Please Note: This article is written for users of the following Microsoft Excel versions: 2007, 2010, 2013, 2016, 2019, and Excel in Office 365. If you are using an earlier version (Excel 2003 or earlier), this tip may not work for you. For a version of this tip written specifically for earlier versions of Excel, click here: Shading Based on Odds and Evens.

# Shading Based on Odds and Evens

by Allen Wyatt
(last updated February 22, 2020)

If you have a series of values in a range of cells, you might want to use different formatting to differentiate the odd numbers from the even numbers. The way you do this is through the use of the Conditional Formatting feature in Excel. Follow these steps:

1. Select the cells that contain the odd and even values.
2. With the Home tab of the ribbon displayed, click the Conditional Formatting option in the Styles group. Excel displays a palette of options related to conditional formatting.
3. Click Manage Rules. Excel displays the Conditional Formatting Rules Manager dialog box.
4. Click New Rule. Excel displays the New Formatting Rule dialog box.
5. In the Select a Rule Type area at the top of the dialog box, choose Use a Formula to Determine Which Cells to Format. (In Excel 2013 and later versions, click on New Rule and then select Use a Formula to Determine Which Cells to Format.) (See Figure 1.)
6. Figure 1. The New Formatting Rule dialog box.

7. In the Format Values Where This Formula Is True box, enter the following: =MOD(A1,2)=1. This formula will return True if the cell contains an odd value.
8. Click Format to display the Format Cells dialog box.
9. Using the controls in the dialog box, specify a format that you want used for those cells that contain an odd value.
10. Click OK to dismiss the Format Cells dialog box. The formatting you specified in step 7 should now appear in the preview area for the rule.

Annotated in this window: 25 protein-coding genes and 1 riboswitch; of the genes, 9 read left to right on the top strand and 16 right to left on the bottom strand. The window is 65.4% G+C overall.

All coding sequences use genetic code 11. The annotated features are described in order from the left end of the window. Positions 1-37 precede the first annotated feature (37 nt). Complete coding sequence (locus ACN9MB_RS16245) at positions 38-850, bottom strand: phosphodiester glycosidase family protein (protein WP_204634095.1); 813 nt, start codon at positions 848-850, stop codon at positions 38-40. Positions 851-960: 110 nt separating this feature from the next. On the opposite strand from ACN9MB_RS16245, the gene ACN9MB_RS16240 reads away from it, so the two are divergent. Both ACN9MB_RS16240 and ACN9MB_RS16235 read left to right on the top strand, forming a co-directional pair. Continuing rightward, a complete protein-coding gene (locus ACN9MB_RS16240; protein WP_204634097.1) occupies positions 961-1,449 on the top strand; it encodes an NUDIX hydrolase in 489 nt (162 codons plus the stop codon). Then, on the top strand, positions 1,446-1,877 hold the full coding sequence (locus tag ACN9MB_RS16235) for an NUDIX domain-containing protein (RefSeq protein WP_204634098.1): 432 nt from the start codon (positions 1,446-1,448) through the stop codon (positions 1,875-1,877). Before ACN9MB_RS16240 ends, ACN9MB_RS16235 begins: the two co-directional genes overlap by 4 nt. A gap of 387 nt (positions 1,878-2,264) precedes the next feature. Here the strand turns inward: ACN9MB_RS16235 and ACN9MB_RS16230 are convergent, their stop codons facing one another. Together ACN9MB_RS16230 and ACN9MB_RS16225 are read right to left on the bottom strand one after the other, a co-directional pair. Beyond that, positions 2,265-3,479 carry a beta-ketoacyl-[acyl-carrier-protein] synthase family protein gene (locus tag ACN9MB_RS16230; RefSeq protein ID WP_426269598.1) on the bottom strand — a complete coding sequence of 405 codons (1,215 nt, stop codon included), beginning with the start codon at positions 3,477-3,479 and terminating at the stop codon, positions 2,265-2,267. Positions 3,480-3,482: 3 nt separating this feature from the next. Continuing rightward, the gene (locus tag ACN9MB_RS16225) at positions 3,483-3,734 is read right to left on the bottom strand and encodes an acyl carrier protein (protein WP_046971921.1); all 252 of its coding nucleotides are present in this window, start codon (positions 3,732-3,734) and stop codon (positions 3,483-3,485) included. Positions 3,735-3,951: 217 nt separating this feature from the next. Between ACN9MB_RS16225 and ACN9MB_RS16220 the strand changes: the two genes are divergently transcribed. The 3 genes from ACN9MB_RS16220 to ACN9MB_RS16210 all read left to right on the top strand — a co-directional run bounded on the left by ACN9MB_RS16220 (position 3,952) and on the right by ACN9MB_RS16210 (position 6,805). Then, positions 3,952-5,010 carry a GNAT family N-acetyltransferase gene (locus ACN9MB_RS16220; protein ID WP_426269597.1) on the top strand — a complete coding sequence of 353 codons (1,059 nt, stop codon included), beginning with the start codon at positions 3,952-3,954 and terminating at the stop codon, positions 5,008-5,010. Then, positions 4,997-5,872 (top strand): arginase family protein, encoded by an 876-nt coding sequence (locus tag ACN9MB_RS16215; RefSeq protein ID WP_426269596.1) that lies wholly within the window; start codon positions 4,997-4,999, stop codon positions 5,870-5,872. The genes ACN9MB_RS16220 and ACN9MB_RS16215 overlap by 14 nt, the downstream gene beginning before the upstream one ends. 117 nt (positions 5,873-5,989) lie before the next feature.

11. Click OK. The New Formatting Rule dialog box disappears and Excel again displays the Conditional Formatting Rules Manager dialog box. The rule you just defined is listed in the dialog box.
12. Repeat steps 4 through 10 for the second condition, but use the formula =MOD(A1,2)=0. This formula returns True if the cell contains an even value.
13. Click the up and down arrows to move the rules you created to the order in which they should be evaluated.
14. Click OK. Excel applies the conditional formatting to the cells you selected in step 1.

With this conditional formatting applied, if the cell is odd it will be one color and if even it will be another. If the cell contains text, the cell will be uncolored, meaning it will have the color of the cell before you added the conditional formatting. The conditional formatting overrides any formatting you put on the cell, so even if you try to change the cell color via the tools on the ribbons, the conditional formatting takes precedence.

The MOD function isn't the only thing you can use in your formula. If you want to determine whether the cell contains an odd value (step 6), you could use the following:

```=ISODD(A1)
```

Similarly, if you want to determine if the cell contains an even value (step 11), you could use the following:

```=ISEVEN(A1)
```

ExcelTips is your source for cost-effective Microsoft Excel training. This tip (6260) applies to Microsoft Excel 2007, 2010, 2013, 2016, 2019, and Excel in Office 365. You can find a version of this tip for the older menu interface of Excel here: Shading Based on Odds and Evens.

##### Author Bio

Allen Wyatt

With more than 50 non-fiction books and numerous magazine articles to his credit, Allen Wyatt is an internationally recognized author. He is president of Sharon Parq Associates, a computer and publishing services company. ...

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What is 8 - 8?

2015-11-23 05:07:57

DaveS

Richard
I think the example assumes that the range starts in A1. If the first cell in your range is something other than A1 you need to substitute its reference for A1 in the formula.

2015-11-23 04:23:43

Richard

There seems to be no correlation between the range of cells selected and the formula, unless there's an unstated assumption that the range of cells begins at A1.
How does Excel know which of the selected cells to apply the formula to?
Does it not matter what cell reference I use in the formula? What about when I want to apply different conditions to different ranges?

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